Workshop Descriptions Session 5

Saturday 10:15 - 11:00

"Start Your School Library Writing Center"

Plaza A
Dr. Timothy Horan
Learn how to create your School Library Writing Center. The writing center operates within the school library during the day and after school, and utilizes one-on-one peer tutoring. It covers all aspects of the writing process, and addresses Common Core standards in writing. And remember, you’re not just a librarian; you’re also a teacher of writing. So get ready to tutor the art of writing, and get ready to have fun. Writing centers are the coolest places on earth, and their purpose is to transform students into writers.

Participant Takeaways
After viewing my presentation, participants will be able to plan, create, open, and run their own School Library Writing Centers. Remember, the goal of my presentation (and my publishing) is for school librarians everywhere to create writing centers in their school libraries.

“Graphic Novel Course: Collaboration between the library and art program”

Plaza B
Brynn Speer
This session will cover the collaborative process of working with your middle or high school art teacher to create a graphic novel art course for your school. Included in the process will be selecting materials, presenting the proposal to administration and BOE members, collaboratively creating assignments, teaching and grading students as a team.

Participant Take Aways
Participants will know how to design a course that would work for their building, how to collaborate with an art teacher to co-create assignments and decide on a grading system, how to collaboratively teach students about graphic novels and illustration techniques for creating their own graphic novels, and how to "sell" the course and its importance to their district by showing that it promotes the cross-curricular collaboration that the Common Core supports, and what resources are available to support their work.

“The Art of Story”

Plaza 1-2
Peter Catalanotto
In my program I'll demonstrate student centered strategies to encourage inspiration and creativity in writing stories. I'll show my process from idea to finished book. I'll also focus on how the illustrations in books extend and enhance a story.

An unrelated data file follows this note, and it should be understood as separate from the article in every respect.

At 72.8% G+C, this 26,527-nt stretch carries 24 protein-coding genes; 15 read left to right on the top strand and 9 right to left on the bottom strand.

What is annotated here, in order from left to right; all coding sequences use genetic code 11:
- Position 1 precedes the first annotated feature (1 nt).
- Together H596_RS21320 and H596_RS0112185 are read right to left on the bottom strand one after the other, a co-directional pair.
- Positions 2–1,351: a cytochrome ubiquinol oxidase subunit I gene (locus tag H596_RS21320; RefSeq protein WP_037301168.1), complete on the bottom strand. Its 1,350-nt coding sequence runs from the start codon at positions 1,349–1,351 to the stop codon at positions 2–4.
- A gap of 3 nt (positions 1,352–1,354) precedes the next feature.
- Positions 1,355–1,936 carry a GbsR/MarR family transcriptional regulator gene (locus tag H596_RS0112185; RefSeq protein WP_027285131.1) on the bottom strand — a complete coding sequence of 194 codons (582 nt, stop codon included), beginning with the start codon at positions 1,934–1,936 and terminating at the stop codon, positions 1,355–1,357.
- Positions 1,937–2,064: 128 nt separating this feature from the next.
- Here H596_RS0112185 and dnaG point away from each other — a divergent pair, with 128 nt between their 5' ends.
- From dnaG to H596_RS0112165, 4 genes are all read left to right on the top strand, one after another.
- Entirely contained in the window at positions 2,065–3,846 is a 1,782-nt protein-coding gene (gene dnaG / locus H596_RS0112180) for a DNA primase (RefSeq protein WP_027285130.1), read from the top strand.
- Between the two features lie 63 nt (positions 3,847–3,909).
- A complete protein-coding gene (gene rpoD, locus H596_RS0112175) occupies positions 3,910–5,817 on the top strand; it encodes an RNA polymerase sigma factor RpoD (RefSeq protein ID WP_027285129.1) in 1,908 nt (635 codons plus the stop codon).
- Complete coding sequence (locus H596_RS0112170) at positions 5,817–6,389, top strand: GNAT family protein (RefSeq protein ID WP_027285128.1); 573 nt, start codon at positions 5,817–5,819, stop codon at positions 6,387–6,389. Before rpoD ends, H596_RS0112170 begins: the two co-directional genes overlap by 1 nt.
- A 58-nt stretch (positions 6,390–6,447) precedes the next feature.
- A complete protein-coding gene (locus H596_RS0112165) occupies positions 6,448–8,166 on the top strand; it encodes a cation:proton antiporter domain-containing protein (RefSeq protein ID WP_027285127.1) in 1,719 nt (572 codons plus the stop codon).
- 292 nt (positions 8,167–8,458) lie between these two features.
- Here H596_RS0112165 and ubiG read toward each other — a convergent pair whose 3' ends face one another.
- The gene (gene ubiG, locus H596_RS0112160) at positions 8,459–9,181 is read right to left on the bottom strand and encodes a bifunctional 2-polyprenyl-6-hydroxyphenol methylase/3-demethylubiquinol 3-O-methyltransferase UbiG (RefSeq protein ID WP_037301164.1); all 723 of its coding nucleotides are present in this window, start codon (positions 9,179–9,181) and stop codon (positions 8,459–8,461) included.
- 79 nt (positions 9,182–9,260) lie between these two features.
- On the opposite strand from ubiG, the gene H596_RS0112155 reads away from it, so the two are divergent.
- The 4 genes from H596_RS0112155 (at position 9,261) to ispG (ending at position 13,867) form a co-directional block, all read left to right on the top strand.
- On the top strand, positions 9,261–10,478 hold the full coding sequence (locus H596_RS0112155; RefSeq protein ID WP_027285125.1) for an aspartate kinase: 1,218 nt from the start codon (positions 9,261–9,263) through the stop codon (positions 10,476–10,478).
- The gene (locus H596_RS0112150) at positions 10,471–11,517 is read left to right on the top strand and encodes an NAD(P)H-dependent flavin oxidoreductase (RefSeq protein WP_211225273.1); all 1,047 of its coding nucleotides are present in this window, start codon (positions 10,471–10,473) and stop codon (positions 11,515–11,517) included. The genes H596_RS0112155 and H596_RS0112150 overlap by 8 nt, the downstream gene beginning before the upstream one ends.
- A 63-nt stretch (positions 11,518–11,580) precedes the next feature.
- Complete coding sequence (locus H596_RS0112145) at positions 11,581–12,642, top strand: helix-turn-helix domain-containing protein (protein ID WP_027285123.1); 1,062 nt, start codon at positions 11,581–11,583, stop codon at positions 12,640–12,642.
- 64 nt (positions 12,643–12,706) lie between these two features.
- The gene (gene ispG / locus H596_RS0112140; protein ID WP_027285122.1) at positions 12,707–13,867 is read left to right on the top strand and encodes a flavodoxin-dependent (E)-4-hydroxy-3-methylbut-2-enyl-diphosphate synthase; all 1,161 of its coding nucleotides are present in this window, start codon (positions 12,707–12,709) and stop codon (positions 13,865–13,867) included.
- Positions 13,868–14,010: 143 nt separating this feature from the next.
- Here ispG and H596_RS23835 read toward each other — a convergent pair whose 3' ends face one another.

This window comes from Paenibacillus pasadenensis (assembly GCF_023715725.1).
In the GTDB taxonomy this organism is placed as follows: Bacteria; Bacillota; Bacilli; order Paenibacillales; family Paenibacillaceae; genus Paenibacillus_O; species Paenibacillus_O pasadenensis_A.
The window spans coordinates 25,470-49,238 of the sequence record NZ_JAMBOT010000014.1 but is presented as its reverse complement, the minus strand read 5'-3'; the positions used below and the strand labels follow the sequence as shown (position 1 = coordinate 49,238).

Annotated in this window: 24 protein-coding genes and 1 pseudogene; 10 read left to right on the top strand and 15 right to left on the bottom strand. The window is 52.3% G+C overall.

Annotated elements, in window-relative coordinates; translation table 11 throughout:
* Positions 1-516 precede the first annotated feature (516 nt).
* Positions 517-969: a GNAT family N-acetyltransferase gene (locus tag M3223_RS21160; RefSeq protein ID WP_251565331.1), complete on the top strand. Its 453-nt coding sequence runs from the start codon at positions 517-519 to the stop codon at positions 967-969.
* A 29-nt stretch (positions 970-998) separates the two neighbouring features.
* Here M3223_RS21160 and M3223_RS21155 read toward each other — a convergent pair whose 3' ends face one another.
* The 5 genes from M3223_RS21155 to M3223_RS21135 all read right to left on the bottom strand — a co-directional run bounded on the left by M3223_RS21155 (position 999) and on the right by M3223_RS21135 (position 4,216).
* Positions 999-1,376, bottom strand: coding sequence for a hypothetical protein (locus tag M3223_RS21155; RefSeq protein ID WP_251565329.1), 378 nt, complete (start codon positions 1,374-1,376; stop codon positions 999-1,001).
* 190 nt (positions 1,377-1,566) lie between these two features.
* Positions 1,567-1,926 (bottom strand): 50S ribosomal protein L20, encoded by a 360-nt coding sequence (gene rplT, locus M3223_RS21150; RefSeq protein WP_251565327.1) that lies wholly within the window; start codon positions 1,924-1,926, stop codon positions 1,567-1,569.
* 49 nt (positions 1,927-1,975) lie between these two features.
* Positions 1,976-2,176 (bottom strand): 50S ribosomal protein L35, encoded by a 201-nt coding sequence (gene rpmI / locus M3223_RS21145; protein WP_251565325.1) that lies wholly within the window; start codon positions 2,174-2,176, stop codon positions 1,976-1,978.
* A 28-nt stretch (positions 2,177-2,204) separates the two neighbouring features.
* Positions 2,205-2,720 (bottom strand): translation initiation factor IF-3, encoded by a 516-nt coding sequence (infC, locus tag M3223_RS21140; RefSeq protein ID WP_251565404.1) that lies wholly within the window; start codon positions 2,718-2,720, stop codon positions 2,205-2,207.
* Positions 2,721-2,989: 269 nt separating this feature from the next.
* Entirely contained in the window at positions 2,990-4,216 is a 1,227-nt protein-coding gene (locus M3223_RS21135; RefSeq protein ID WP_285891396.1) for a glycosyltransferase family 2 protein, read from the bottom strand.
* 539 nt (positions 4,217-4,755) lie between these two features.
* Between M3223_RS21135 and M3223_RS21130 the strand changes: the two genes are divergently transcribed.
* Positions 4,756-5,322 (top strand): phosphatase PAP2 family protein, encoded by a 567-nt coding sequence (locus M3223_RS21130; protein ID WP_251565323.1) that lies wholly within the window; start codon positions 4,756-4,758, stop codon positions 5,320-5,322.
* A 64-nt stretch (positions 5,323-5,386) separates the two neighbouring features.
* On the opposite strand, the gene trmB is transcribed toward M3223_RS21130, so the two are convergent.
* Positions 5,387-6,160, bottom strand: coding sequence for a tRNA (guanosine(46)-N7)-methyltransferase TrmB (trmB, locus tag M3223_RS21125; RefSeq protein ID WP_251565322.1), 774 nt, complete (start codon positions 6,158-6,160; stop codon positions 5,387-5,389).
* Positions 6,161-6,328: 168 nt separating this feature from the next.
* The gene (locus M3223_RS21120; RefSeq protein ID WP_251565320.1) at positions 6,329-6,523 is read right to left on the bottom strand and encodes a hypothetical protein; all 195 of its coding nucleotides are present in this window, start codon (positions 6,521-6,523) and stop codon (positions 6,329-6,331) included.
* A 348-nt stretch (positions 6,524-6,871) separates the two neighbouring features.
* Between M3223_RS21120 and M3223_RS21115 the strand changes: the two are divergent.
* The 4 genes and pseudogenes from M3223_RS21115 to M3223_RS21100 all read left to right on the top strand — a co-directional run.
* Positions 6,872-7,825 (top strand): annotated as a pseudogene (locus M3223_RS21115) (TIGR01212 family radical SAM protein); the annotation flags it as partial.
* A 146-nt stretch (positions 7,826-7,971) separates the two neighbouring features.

Participant Takeaways
How to confidently empower students to write and recognize stories from their lives and imaginations as opposed to simply relaying something that happened to them. Also how to talk about illustrations in context to story.

“Beyond Imagination, Tying Sci-Fi to Reality”

Plaza 3-4
Eric Neuman
Once the literary sanctuary of the nerd and geek crowds, Science Fiction and Dystopian literature have broken through to the mainstream and have a lot more to offer than robots, aliens, and far off planets. The popularity of titles like Divergent and The Hunger Games can be used to spark student interest in STEM topics, as well as making them aware of the ethics behind topics like genetic engineering, reality television, body image, and social mobility. With the barrage of sequels and copy-cat titles emerging, now is a great time to start utilizing the popularity of these texts. The presentation would cover a multitude of ways in which librarians, or teachers assigned to the library, could utilize Science Fiction and Dystopian literature.
Topics would include looking at the science behind the fiction, as well as societal parallels in literature.

Participant Takeaways
Participants will be better able to incorporate Science Fiction and Dystopian Literature into their programming and teaching. This workshop could open the door to librarians who are hesitant about using this type of literature with students. 

“ArcadiaReads - Summer Reading Circles”

Hudson ABC
Claudine Dixon and Sally Brothers
For 10 years Arcadia HS students and staff have participated in summer reading circles. Staff and students sign up to read a book over the summer and then meet in the fall to discuss it. Approximately 800 students and over 40 staff participate. This fulfills the district requirement that every students read a book over the summer, shows students that adults read as well (even PE teachers!), and builds relationships.

Participant Takeaways
Organize a school-wide summer reading program including staff and students; Locate local authors to participate for free; Build relationships; Provide students opportunity to purchase books at discount for summer reading.

“Catch on to Coding”

Sleepy Hollow
Cynthia Sandler and Anne Gordon
Learn how two Library Media Specialists with minimal computer science backgrounds introduced the fun, challenge, and rewards of coding to the students. We'll introduce the basics of coding and show how coding can spark critical and creative thinking in students of all ages. Once you've seen it in action, we'll show you what you need to know to help your students learn the language of their future.

Participant Takeaways
Participants will leave empowered and equipped to start coding with students of any age whether in class, in the library or as an afterschool club.